Our knowledge of St Etheldreda (who is also known as St Audrey) comes from Bede - a contemporary of hers. It is, by modern standards, a remarkable story. She was the daughter of King Anna of East Anglia - a Christian king said to be a descendant of Odin. He married his daughters to seal alliances against the Heathen King of neighbouring Mercia. Etheldreda, while complying with this arrangement, wanted to remain a nun within the relationship. Her first husband died after three years of marriage. Her second, 15 at the time of marriage, accepted the nun arrangement for 12 years and then tried to change her mind, until a miracle or two convinced him otherwise. Her dowry lands had been the Isle of Ely and here she built and became abbess of a monastery until her death in 679 - of a goitre which she regarded as punishment for frivolously wearing necklaces in her youth.
There's a lot of interest in this story - of alliances, gender, power and religion. The monastery was destroyed by the Danes and rebuilt as a Benedictine monastery in 970. It became a bishopric in 1109 - becoming the richest monastery after Lindisfarne.
It was, of course, disestablished as a monastery by Henry VIII and closed for 17 years by Cromwell and the shrine to St Ethelburga destroyed.
The Lady Chapel, completed in 1349, dedicated to Mary and the largest in the country, had its statues defaced and damaged and stained glass windows smashed by Cromwell. The windows were replaced with plain glass and even with headless statues on the walls it remains a place of great beauty.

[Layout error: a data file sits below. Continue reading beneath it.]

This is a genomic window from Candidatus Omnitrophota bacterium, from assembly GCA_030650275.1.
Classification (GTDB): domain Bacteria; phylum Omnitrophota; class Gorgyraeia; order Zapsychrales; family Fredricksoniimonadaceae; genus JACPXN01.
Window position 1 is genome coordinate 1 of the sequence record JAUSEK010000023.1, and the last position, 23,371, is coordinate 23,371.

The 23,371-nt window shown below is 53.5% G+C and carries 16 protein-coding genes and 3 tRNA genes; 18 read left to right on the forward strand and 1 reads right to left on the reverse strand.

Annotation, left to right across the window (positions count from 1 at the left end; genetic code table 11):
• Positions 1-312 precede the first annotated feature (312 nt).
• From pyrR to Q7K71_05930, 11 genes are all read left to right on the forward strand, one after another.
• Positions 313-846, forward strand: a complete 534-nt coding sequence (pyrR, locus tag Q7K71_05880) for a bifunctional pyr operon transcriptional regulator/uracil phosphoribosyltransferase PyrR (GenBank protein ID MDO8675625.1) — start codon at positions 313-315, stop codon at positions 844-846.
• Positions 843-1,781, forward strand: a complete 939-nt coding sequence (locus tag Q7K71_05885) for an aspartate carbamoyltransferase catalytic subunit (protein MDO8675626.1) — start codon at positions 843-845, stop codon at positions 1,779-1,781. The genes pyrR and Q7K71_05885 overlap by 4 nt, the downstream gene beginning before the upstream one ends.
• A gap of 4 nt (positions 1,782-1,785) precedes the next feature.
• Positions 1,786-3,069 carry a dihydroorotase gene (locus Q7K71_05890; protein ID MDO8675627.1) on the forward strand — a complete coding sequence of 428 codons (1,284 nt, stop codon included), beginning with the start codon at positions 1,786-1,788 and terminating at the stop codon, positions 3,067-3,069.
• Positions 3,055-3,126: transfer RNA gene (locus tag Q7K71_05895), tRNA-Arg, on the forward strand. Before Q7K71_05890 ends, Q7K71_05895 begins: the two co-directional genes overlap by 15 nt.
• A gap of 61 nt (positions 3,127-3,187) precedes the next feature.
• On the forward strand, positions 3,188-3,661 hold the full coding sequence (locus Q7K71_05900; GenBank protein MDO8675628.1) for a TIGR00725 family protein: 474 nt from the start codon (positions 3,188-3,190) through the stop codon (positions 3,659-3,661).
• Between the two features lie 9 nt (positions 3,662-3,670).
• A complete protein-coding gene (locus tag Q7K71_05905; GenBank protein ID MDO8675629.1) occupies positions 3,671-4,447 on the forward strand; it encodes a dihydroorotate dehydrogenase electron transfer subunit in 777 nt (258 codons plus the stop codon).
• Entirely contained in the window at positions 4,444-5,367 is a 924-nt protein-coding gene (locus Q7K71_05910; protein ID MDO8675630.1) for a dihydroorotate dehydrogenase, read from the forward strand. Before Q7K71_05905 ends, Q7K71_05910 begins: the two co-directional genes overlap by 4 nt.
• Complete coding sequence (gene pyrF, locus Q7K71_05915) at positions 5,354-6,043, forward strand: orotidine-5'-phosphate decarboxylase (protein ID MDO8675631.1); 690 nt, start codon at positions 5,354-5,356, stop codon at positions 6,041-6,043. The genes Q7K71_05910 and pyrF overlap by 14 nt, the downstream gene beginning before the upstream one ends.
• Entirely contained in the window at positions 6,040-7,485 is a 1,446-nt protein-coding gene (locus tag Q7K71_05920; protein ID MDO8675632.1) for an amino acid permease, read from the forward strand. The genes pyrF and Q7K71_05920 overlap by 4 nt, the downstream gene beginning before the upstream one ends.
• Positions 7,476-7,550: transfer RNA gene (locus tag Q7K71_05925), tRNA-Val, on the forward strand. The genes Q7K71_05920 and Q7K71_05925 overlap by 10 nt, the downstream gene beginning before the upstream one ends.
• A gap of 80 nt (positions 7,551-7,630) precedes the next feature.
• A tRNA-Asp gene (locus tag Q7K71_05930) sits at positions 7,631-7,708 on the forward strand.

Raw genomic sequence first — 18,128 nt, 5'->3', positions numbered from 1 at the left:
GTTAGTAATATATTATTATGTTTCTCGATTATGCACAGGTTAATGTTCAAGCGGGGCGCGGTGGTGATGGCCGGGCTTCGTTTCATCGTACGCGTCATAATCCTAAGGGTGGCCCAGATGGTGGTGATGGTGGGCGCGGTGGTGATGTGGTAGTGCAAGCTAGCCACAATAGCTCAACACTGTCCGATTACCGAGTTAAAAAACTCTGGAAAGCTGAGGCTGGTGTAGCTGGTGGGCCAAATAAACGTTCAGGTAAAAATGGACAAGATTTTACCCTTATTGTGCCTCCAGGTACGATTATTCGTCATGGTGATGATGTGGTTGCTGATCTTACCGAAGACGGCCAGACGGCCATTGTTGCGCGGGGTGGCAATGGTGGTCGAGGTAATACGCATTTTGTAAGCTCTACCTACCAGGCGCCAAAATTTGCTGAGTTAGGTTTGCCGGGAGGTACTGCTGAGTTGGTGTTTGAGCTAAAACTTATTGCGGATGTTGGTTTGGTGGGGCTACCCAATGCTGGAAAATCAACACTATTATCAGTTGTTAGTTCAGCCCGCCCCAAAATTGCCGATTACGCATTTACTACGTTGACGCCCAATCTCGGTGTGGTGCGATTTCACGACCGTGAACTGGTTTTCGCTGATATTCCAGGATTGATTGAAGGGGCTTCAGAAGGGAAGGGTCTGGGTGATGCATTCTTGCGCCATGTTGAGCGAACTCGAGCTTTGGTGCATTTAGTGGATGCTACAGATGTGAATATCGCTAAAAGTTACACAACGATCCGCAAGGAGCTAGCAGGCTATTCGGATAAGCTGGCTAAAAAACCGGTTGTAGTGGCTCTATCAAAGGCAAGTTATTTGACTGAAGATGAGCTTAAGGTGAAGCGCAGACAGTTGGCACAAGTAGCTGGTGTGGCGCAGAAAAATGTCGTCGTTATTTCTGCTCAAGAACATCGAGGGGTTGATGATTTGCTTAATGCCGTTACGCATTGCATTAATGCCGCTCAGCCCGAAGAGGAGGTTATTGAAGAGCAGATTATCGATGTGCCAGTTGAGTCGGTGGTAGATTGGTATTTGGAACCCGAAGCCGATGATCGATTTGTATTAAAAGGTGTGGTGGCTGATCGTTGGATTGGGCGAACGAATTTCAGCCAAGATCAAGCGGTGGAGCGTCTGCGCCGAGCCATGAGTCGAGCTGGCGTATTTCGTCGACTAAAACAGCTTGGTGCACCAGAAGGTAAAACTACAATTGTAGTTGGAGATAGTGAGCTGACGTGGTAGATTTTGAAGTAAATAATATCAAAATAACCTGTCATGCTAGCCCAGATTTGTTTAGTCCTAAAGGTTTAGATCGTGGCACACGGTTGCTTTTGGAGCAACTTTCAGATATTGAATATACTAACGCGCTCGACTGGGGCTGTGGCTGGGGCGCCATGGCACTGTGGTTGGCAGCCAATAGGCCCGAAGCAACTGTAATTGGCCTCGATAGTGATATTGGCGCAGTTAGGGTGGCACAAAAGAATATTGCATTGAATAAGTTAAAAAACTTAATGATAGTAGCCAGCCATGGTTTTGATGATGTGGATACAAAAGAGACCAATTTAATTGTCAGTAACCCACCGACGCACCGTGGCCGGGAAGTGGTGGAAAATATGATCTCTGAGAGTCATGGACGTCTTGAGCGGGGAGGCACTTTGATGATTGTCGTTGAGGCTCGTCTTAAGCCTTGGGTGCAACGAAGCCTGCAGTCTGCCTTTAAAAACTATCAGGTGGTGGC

There have been several restorations and additions within the Cathedral. The Victorian Great Eastern window, in St Etheldreda's chapel, depicts events in Christ's life.
The nave is Norman. The painted ceiling, also Victorian, is the work of Henry Le Strange and Thomas Gambier Parry.
Perhaps most beautiful of all is the Octogon - the tower letting light into the centre of the church and built by Alan de Walsingham after the central Norman tower collapsed in 1322. It sheds light on a painted carving of the Risen Christ (way up in the centre, barely visible to the eye).
There is lovely stonework.
I also like the care with which tapestry seat covers have been made to commemorate the saints in the church's story. It's lovely work.
There are also kneeling cushions remembering later brethren.
Above all I like the modern Jonathan Clarke sculpture in the entrance "the way of life " depicting the twists and turns of life's journey from darkness to light. It echoes a Victorian stone maze on the floor below.
There is a really consistent message of endurance, adaptation and faithfulness here that is inspiring- choosing always to repair, to hope, to restore. It is clearly not a wealthy church, but active and persistent. I'm glad I came.